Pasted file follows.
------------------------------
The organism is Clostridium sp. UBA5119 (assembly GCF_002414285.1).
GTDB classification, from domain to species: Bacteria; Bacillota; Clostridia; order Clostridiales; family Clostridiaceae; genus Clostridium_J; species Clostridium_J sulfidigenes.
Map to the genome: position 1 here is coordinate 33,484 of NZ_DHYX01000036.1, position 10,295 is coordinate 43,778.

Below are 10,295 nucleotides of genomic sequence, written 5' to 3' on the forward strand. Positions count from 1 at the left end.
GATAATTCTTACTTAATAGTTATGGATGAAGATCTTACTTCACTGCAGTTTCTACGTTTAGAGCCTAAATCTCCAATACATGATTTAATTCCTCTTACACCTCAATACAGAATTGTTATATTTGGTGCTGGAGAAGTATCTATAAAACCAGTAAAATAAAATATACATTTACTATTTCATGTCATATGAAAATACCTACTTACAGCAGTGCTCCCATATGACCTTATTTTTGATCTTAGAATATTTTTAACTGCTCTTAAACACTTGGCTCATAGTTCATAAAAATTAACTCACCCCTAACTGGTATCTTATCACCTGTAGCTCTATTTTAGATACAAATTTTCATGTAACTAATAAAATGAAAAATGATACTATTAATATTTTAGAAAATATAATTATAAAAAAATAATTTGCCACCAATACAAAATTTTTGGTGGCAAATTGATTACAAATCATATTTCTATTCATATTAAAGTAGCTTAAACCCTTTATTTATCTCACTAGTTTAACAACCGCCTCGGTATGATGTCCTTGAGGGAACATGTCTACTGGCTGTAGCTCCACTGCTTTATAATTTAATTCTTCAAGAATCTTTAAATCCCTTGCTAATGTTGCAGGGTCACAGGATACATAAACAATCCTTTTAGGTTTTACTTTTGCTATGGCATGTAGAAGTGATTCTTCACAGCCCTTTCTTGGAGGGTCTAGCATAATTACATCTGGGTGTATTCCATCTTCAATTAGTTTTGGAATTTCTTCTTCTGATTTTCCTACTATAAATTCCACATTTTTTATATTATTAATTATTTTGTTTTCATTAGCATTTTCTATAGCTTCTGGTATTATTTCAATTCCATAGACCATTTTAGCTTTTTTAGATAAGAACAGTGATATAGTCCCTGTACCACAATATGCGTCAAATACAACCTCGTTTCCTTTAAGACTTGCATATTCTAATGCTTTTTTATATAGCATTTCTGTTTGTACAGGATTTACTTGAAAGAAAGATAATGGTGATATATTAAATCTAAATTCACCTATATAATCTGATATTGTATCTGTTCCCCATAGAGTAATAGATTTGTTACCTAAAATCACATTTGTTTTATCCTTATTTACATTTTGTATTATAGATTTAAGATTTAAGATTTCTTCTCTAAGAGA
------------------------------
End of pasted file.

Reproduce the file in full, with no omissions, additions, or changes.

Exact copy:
The organism is Clostridium sp. UBA5119 (assembly GCF_002414285.1).
GTDB classification, from domain to species: Bacteria; Bacillota; Clostridia; order Clostridiales; family Clostridiaceae; genus Clostridium_J; species Clostridium_J sulfidigenes.
Map to the genome: position 1 here is coordinate 33,484 of NZ_DHYX01000036.1, position 10,295 is coordinate 43,778.

Below are 10,295 nucleotides of genomic sequence, written 5' to 3' on the forward strand. Positions count from 1 at the left end.
GATAATTCTTACTTAATAGTTATGGATGAAGATCTTACTTCACTGCAGTTTCTACGTTTAGAGCCTAAATCTCCAATACATGATTTAATTCCTCTTACACCTCAATACAGAATTGTTATATTTGGTGCTGGAGAAGTATCTATAAAACCAGTAAAATAAAATATACATTTACTATTTCATGTCATATGAAAATACCTACTTACAGCAGTGCTCCCATATGACCTTATTTTTGATCTTAGAATATTTTTAACTGCTCTTAAACACTTGGCTCATAGTTCATAAAAATTAACTCACCCCTAACTGGTATCTTATCACCTGTAGCTCTATTTTAGATACAAATTTTCATGTAACTAATAAAATGAAAAATGATACTATTAATATTTTAGAAAATATAATTATAAAAAAATAATTTGCCACCAATACAAAATTTTTGGTGGCAAATTGATTACAAATCATATTTCTATTCATATTAAAGTAGCTTAAACCCTTTATTTATCTCACTAGTTTAACAACCGCCTCGGTATGATGTCCTTGAGGGAACATGTCTACTGGCTGTAGCTCCACTGCTTTATAATTTAATTCTTCAAGAATCTTTAAATCCCTTGCTAATGTTGCAGGGTCACAGGATACATAAACAATCCTTTTAGGTTTTACTTTTGCTATGGCATGTAGAAGTGATTCTTCACAGCCCTTTCTTGGAGGGTCTAGCATAATTACATCTGGGTGTATTCCATCTTCAATTAGTTTTGGAATTTCTTCTTCTGATTTTCCTACTATAAATTCCACATTTTTTATATTATTAATTATTTTGTTTTCATTAGCATTTTCTATAGCTTCTGGTATTATTTCAATTCCATAGACCATTTTAGCTTTTTTAGATAAGAACAGTGATATAGTCCCTGTACCACAATATGCGTCAAATACAACCTCGTTTCCTTTAAGACTTGCATATTCTAATGCTTTTTTATATAGCATTTCTGTTTGTACAGGATTTACTTGAAAGAAAGATAATGGTGATATATTAAATCTAAATTCACCTATATAATCTGATATTGTATCTGTTCCCCATAGAGTAATAGATTTGTTACCTAAAATCACATTTGTTTTATCCTTATTTACATTTTGTATTATAGATTTAAGATTTAAGATTTCTTCTCTAAGAGA